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JAMA Ophthalmology Clinical Challenge |

Man With Painful Proptosis of the Left Eye QUIZ

Landon C. Meekins, MD1; Pradeep Mettu, MD1; M. Tariq Bhatti, MD1,2
[+] Author Affiliations
1Department of Ophthalmology, Duke Eye Center and Duke University Medical Center, Durham, North Carolina
2Department of Neurology, Duke Eye Center and Duke University Medical Center, Durham, North Carolina
JAMA Ophthalmol. 2016;134(6):705-706. doi:10.1001/jamaophthalmol.2015.3605.
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A man in his 20s presents with decreased vision in the left eye that was associated with intermittent left orbital pain that does not improve with 2 weeks of oral corticosteroids. What would you do next?

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Figure 1.

A, Left eye at initial presentation showed proptosis with hypoglobus, S-shaped blepharoptosis, and retinochoroidal folds. B, Results of coronal, T1-weighted, postcontrast, fat-suppressed magnetic resonance imaging (MRI) of the orbits showing a 2 × 3 x 2.8-cm well-defined lesion of the lacrimal gland with inferior displacement of the globe and lateral rectus muscle.

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Figure 2.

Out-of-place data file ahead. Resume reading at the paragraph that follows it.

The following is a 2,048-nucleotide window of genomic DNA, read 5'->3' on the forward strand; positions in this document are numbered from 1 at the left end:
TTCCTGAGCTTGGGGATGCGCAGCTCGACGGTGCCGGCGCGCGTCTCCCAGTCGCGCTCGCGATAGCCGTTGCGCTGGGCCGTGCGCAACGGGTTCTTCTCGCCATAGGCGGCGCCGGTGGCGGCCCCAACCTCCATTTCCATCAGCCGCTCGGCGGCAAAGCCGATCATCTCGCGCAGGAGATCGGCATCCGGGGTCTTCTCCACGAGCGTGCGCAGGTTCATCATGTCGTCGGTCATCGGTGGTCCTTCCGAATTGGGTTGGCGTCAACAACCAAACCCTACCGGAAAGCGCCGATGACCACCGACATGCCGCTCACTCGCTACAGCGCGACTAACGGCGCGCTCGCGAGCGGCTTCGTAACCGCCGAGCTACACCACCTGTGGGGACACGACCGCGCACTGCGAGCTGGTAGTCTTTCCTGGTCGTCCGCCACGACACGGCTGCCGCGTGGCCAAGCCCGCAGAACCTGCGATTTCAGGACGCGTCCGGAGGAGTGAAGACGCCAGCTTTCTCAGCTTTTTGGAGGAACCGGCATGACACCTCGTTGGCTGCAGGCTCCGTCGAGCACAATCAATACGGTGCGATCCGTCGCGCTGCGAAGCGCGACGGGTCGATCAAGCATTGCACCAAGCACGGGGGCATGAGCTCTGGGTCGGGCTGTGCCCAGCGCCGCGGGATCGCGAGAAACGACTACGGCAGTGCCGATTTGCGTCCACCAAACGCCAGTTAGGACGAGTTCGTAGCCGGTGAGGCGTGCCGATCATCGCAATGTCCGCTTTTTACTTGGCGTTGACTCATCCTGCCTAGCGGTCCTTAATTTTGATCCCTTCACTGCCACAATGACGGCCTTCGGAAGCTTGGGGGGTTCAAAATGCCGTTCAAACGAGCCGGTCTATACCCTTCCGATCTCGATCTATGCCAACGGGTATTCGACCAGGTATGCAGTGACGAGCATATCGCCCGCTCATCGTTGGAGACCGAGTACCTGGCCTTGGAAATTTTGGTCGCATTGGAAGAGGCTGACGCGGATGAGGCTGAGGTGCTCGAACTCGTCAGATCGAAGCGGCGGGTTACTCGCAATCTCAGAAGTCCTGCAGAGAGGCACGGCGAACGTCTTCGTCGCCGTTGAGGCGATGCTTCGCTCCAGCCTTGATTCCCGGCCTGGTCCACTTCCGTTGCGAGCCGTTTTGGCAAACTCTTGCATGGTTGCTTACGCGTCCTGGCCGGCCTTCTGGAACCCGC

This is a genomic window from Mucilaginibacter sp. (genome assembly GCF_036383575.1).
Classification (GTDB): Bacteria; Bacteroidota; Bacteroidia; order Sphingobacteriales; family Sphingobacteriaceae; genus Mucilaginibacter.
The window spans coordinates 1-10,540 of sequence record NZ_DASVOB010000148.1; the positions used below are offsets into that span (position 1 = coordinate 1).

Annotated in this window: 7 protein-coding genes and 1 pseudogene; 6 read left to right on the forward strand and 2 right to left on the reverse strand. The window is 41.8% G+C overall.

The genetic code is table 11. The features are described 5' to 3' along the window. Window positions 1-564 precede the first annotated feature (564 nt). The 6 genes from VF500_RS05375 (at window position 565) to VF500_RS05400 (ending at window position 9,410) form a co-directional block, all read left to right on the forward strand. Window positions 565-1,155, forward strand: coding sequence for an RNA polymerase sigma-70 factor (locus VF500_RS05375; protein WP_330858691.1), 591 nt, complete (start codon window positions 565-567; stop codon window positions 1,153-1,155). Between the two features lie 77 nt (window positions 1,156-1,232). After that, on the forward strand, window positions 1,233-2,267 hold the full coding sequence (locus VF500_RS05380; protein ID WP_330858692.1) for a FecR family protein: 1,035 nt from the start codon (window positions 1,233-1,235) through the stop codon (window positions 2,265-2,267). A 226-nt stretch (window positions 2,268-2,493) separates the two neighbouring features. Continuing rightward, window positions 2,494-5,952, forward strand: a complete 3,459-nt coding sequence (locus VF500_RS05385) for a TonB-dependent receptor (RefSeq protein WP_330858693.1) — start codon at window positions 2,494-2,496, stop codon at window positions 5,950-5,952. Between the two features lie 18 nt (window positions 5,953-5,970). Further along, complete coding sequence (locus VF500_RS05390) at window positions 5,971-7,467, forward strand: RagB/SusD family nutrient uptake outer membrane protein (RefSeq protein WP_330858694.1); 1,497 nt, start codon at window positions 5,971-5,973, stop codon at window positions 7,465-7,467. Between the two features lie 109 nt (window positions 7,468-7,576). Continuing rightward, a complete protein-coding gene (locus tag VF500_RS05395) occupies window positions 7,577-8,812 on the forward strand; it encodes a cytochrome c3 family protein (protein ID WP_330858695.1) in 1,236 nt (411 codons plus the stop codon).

Biopsy specimen demonstrates a cribriform growth pattern of basaloid cells with hyperchromatic nuclei surrounding cystlike spaces resembling a “Swiss cheese” pattern, consistent with adenoid cystic carcinoma (hematoxylin-eosin, original magnification ×40).

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The American Medical Association is accredited by the Accreditation Council for Continuing Medical Education to provide continuing medical education for physicians. The AMA designates this journal-based CME activity for a maximum of 1 AMA PRA Category 1 CreditTM per course. Physicians should claim only the credit commensurate with the extent of their participation in the activity. Physicians who complete the CME course and score at least 80% correct on the quiz are eligible for AMA PRA Category 1 CreditTM.
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